Monday, September 27, 2010


Oliver Stone's Other Favorite Lizard King Returns

By J.D.
It has been more than 20 years since Wall Street (1987) was released in theaters and, at the time, it was blamed for cashing in on the stock market crash that wiped out more than a few people’s fortunes. The financial landscape has changed radically since then and so, in many ways, has Oliver Stone’s career. In the 1980s and early 1990s, he was on an unbelievable roll, cranking out controversial, headline-grabbing films such as Platoon (1986), JFK (1991) and Natural Born Killers (1994). And then he made Nixon (1995), arguably his most ambitious and complex (both stylistically and content-wise) film to date — critics were divided and audiences failed to show up.

Stone continued to plug along gamely but after his longtime director of photography Robert Richardson left after the neo-noir oddity U-Turn (1997), the director lost his most important creative collaborator. Any Given Sunday (1999) was an energetic if not flawed expose of professional American football and well, let’s just say that the 2000s have not been kind to him (see Alexander, World Trade Center and W.) With the release of Wall Street: Money Never Sleeps (2010), there’s a glimmer of hope that this new project might be a return to form for the auteur. He’s never done a sequel before but with how radically the financial world has changed since 9/11 it is an intriguing prospect to see what a character such as Gordon Gekko would be doing now. With recent scandals such as Enron and the Dow Jones meltdown in 2008, a Wall Street sequel is very timely.

It’s 2001 and Gordon Gekko (Michael Douglas) has been released from prison. There’s no one to pick him up and instead he’s handed a check for $1,800 and a train ticket. Seven years later, he’s peddling a book, Is Greed Good? and trying to get back into the game. Meanwhile, Jacob “Jake” Moore (Shia LaBeouf) is a young and ambitious proprietary trader working Keller Zabel. This whiz kid is trying to develop an alternative energy project. Stone immerses us in the trading floor and boy, does it look different than it did back in 1987. The technology, obviously, is vastly different but the frenetic energy is still the same. Jake is living with and engaged to a beautiful young woman named Winnie (Carey Mulligan) who is an Internet journalist working for a liberal-minded Web site. Oh yeah, her estranged father just happens to be Gekko, much to her chagrin.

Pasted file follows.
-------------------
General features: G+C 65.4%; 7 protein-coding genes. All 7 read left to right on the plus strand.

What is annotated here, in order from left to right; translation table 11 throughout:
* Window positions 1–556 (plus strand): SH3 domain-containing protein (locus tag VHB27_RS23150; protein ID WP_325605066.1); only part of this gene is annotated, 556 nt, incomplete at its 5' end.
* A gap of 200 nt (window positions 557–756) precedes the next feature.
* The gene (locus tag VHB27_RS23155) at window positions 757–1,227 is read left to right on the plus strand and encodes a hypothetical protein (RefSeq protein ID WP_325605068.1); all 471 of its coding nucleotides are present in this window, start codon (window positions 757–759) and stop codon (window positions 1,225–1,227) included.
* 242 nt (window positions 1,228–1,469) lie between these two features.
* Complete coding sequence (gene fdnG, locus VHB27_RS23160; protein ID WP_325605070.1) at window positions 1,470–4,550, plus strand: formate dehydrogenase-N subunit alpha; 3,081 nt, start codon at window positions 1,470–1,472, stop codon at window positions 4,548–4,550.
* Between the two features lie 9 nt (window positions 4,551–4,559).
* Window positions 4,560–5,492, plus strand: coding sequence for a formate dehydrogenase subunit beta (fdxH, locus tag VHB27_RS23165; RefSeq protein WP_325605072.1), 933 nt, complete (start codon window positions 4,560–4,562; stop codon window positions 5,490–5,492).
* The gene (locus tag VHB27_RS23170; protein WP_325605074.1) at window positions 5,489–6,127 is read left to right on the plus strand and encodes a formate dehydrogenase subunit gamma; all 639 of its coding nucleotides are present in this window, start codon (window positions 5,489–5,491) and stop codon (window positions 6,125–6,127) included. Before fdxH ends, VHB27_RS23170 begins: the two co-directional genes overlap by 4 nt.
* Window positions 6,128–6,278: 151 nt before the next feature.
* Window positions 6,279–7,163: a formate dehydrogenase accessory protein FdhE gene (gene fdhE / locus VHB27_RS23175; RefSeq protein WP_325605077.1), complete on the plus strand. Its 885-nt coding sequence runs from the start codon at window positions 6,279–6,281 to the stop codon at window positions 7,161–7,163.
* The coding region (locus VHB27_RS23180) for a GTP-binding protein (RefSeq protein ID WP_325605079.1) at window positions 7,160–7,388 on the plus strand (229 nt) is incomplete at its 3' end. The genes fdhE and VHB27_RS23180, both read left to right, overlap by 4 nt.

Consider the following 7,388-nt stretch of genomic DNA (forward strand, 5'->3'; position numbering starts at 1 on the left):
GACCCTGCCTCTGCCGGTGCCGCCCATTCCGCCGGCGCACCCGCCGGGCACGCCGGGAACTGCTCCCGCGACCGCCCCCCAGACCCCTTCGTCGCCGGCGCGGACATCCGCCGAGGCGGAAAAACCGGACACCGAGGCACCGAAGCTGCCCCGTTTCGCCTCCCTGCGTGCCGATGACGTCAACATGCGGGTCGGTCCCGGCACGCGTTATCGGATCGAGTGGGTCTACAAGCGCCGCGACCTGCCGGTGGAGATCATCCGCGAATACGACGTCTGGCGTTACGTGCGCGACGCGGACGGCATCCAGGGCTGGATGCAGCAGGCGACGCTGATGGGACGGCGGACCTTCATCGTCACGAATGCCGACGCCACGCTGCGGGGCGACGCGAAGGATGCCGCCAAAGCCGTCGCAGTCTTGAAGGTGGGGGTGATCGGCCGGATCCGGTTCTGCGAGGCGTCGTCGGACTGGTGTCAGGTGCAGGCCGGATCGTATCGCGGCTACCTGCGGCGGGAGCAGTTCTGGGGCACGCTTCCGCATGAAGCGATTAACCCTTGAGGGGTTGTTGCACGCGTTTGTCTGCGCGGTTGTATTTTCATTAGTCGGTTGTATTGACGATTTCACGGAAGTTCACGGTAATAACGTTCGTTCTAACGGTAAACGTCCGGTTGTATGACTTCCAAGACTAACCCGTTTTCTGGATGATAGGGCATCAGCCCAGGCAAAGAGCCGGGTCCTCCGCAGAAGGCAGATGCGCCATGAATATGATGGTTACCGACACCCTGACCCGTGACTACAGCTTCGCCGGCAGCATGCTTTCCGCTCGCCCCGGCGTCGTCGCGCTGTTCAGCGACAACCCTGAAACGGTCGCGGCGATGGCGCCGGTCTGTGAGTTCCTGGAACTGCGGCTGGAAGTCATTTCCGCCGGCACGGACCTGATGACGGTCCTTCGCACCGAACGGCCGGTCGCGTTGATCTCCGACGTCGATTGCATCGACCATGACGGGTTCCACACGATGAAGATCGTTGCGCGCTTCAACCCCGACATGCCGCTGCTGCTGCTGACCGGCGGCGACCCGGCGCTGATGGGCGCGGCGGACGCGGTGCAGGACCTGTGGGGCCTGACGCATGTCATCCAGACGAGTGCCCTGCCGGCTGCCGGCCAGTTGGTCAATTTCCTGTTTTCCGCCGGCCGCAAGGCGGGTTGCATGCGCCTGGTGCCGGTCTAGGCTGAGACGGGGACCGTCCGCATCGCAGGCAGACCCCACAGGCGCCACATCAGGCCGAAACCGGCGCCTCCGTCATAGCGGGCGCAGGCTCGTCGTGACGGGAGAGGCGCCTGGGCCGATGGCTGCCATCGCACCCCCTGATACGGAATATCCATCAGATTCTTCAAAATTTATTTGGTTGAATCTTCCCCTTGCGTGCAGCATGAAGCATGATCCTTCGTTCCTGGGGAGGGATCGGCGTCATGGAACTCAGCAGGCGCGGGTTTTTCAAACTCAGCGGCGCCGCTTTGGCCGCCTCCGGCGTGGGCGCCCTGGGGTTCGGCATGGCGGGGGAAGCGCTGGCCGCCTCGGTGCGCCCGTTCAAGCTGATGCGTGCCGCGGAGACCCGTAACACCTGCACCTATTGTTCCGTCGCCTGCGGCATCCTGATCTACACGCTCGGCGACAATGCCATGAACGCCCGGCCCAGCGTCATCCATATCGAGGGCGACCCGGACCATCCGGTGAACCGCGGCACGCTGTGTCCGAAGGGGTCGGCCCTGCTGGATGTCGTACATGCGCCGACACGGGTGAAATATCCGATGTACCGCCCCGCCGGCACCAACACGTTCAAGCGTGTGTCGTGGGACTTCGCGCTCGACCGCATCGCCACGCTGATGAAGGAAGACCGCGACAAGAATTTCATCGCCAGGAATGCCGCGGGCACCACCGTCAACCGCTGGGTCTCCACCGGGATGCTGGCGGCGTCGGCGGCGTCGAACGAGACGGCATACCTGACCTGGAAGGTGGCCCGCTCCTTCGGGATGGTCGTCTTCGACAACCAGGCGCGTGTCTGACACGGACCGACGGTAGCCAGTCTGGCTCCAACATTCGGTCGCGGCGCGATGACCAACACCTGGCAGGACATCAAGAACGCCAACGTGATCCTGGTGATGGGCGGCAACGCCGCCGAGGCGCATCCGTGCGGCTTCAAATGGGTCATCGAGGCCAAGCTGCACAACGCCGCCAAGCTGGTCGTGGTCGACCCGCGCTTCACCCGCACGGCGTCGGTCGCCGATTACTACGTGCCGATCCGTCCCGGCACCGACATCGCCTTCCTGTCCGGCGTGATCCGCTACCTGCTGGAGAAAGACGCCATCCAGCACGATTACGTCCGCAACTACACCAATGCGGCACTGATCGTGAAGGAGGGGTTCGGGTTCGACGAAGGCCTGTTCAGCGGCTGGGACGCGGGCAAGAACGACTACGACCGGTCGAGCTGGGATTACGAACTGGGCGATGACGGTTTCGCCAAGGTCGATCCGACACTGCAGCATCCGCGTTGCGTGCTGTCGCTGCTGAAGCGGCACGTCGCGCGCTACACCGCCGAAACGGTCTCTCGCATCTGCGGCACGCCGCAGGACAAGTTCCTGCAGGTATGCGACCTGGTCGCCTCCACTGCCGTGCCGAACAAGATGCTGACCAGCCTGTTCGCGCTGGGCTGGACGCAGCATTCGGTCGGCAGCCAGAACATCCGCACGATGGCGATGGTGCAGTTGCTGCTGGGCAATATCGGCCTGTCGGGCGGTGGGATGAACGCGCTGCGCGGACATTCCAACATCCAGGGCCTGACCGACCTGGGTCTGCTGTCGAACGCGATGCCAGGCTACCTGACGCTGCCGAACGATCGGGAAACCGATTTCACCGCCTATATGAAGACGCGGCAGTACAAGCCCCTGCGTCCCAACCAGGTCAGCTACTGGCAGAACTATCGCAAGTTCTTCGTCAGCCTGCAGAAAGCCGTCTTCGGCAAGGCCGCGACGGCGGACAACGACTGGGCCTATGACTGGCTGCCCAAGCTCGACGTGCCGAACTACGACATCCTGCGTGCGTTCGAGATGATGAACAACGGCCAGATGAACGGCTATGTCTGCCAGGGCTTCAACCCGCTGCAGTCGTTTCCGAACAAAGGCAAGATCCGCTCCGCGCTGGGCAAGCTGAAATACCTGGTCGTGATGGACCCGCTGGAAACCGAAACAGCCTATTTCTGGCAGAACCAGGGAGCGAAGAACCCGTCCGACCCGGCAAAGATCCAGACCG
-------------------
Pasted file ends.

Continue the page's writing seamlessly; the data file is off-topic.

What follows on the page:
When Jake's investment firm's stock takes a major hit, his distraught and disillusioned mentor Lewis Zabel (Frank Langella) is pushed out of the company by ruthless hedge fund manager Bretton James (Josh Brolin). Devastated and humiliated, Zabel takes his own life. Jake goes to see Gekko speak and is impressed by what the man has to say. Maybe he’s found a new mentor. Afterward, Jake meets Gekko and tells him about his plans to marry Winnie. They strike a deal: Jake will help Gekko reconcile with his daughter and in return Gekko will help Jake exact some payback on James, the man who sent Zabel over the edge.

With Gekko’s help, Jake does some digging and spreads a few rumors that cause Churchill Schwartz, the company that James works for, to take a notable hit. Impressed by what he did, James hires Jake because after all, keep your friends close and your enemies closer. Jake naturally accepts as it brings him in close proximity to James so that he can ultimately bring him down. And like that, it’s on with Jake and James going after each other with Gekko as the wild card, begging the question, what is his stake in all this?